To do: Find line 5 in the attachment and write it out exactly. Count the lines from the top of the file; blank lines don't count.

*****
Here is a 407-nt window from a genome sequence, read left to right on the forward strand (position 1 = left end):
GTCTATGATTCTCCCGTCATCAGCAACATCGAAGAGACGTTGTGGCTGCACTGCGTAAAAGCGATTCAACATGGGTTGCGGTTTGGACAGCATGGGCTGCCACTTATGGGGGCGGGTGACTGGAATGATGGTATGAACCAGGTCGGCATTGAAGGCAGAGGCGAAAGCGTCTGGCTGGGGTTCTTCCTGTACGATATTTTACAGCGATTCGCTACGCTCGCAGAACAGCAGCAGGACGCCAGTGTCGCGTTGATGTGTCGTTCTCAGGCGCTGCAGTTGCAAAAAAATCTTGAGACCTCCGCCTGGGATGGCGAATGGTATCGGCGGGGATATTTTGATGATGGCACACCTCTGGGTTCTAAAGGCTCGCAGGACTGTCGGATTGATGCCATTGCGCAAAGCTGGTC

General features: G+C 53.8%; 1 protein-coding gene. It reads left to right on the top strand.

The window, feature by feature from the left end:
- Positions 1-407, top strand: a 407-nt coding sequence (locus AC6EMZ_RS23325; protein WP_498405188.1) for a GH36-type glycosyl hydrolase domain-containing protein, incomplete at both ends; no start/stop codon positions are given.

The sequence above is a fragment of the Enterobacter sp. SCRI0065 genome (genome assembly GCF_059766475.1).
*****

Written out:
- Positions 1-407, top strand: a 407-nt coding sequence (locus AC6EMZ_RS23325; protein WP_498405188.1) for a GH36-type glycosyl hydrolase domain-containing protein, incomplete at both ends; no start/stop codon positions are given.